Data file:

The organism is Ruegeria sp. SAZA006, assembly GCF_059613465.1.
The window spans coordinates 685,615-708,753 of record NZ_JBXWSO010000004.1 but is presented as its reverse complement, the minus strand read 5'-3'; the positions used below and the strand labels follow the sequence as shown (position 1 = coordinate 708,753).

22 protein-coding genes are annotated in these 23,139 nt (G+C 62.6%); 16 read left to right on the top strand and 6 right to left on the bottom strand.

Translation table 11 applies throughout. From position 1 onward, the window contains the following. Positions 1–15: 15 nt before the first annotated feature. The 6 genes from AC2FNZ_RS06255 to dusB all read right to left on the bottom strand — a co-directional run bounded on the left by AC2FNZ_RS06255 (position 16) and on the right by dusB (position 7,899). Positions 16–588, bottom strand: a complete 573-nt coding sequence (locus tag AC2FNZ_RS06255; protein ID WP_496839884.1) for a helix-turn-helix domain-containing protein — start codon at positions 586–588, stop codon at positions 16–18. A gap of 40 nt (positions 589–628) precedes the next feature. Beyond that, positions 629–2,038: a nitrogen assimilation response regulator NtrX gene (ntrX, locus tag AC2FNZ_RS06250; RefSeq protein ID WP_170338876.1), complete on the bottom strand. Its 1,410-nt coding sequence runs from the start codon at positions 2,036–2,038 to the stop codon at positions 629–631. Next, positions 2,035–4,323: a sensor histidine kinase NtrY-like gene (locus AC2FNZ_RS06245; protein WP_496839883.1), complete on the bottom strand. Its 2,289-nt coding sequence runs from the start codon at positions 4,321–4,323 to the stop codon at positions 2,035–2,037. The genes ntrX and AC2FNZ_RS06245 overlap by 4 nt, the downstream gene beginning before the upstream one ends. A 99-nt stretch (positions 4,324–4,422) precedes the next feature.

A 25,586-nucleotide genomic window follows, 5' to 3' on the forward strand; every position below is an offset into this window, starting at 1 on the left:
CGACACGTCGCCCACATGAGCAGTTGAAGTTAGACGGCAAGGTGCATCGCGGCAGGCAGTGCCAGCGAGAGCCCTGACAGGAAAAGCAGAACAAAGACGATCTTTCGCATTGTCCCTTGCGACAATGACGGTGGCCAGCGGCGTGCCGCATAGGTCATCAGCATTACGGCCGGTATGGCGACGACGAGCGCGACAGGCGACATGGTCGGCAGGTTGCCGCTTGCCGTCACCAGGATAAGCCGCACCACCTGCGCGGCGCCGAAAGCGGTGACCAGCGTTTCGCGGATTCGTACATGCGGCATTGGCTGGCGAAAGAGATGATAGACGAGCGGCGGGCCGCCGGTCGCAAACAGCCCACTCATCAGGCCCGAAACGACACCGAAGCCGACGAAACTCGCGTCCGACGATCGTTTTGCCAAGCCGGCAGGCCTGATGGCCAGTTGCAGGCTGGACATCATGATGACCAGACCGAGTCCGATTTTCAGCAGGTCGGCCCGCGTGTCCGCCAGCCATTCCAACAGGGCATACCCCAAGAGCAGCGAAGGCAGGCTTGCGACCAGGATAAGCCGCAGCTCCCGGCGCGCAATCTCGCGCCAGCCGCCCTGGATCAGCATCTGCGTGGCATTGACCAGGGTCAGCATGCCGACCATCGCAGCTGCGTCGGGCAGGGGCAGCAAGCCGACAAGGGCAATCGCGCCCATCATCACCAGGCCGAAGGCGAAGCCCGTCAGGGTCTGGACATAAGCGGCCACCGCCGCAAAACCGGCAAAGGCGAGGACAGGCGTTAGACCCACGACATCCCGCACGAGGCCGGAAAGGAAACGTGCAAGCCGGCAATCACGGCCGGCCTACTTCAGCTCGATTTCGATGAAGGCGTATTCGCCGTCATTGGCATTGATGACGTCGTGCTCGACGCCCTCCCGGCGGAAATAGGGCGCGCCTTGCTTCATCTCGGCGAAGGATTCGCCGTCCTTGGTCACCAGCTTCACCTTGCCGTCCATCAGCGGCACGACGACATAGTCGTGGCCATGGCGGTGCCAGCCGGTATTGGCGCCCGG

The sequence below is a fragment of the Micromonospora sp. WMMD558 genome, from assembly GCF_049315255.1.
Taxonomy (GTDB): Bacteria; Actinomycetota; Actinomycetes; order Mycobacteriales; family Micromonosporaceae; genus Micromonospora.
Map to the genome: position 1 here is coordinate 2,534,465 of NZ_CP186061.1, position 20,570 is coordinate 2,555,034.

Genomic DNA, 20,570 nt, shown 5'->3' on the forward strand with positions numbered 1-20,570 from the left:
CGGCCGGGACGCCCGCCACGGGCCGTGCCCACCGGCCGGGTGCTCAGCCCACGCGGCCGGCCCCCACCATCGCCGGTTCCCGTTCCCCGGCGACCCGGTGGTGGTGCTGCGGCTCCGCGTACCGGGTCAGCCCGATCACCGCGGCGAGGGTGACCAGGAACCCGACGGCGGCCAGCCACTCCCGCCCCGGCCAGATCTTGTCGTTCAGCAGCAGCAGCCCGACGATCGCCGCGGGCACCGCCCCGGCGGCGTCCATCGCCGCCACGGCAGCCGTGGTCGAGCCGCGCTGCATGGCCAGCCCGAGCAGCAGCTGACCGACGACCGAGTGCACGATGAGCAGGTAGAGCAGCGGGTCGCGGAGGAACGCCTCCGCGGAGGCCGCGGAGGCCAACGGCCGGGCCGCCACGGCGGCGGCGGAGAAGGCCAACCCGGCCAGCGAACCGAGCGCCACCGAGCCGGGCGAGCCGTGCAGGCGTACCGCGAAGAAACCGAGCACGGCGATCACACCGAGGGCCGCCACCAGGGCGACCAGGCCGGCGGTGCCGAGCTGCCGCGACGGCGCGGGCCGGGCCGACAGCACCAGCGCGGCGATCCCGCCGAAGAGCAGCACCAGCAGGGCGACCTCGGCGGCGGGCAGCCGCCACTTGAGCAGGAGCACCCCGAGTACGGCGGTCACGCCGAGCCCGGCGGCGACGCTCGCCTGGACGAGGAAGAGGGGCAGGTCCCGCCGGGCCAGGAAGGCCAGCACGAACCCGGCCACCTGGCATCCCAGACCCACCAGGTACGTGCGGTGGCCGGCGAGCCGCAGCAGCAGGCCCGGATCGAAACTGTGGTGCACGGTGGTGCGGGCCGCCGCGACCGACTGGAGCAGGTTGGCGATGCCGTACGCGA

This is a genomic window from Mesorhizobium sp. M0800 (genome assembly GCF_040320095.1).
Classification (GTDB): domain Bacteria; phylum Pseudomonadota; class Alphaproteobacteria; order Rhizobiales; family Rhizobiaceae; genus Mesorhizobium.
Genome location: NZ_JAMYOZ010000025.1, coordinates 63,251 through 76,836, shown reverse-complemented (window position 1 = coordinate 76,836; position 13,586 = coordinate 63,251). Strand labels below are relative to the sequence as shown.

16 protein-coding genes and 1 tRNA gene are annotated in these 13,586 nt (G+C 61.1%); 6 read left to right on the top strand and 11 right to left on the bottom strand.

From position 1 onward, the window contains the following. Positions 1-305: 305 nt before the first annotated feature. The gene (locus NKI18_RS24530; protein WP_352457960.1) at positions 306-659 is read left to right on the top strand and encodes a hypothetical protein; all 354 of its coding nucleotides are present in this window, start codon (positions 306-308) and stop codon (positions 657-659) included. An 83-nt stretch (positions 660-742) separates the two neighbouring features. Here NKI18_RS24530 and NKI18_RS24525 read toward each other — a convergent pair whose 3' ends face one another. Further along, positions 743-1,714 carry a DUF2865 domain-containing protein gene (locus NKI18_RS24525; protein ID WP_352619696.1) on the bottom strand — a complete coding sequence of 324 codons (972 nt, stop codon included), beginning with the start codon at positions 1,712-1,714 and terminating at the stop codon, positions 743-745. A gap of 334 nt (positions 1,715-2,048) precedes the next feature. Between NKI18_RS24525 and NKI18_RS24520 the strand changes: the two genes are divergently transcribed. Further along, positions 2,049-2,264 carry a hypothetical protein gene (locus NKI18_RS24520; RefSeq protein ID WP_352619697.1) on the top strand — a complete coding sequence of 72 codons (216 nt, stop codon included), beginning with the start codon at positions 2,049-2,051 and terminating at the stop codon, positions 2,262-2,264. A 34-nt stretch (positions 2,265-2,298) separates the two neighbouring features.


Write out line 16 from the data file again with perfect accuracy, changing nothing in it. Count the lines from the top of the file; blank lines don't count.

From position 1 onward, the window contains the following. Positions 1-305: 305 nt before the first annotated feature. The gene (locus NKI18_RS24530; protein WP_352457960.1) at positions 306-659 is read left to right on the top strand and encodes a hypothetical protein; all 354 of its coding nucleotides are present in this window, start codon (positions 306-308) and stop codon (positions 657-659) included. An 83-nt stretch (positions 660-742) separates the two neighbouring features. Here NKI18_RS24530 and NKI18_RS24525 read toward each other — a convergent pair whose 3' ends face one another. Further along, positions 743-1,714 carry a DUF2865 domain-containing protein gene (locus NKI18_RS24525; protein ID WP_352619696.1) on the bottom strand — a complete coding sequence of 324 codons (972 nt, stop codon included), beginning with the start codon at positions 1,712-1,714 and terminating at the stop codon, positions 743-745. A gap of 334 nt (positions 1,715-2,048) precedes the next feature. Between NKI18_RS24525 and NKI18_RS24520 the strand changes: the two genes are divergently transcribed. Further along, positions 2,049-2,264 carry a hypothetical protein gene (locus NKI18_RS24520; RefSeq protein ID WP_352619697.1) on the top strand — a complete coding sequence of 72 codons (216 nt, stop codon included), beginning with the start codon at positions 2,049-2,051 and terminating at the stop codon, positions 2,262-2,264. A 34-nt stretch (positions 2,265-2,298) separates the two neighbouring features.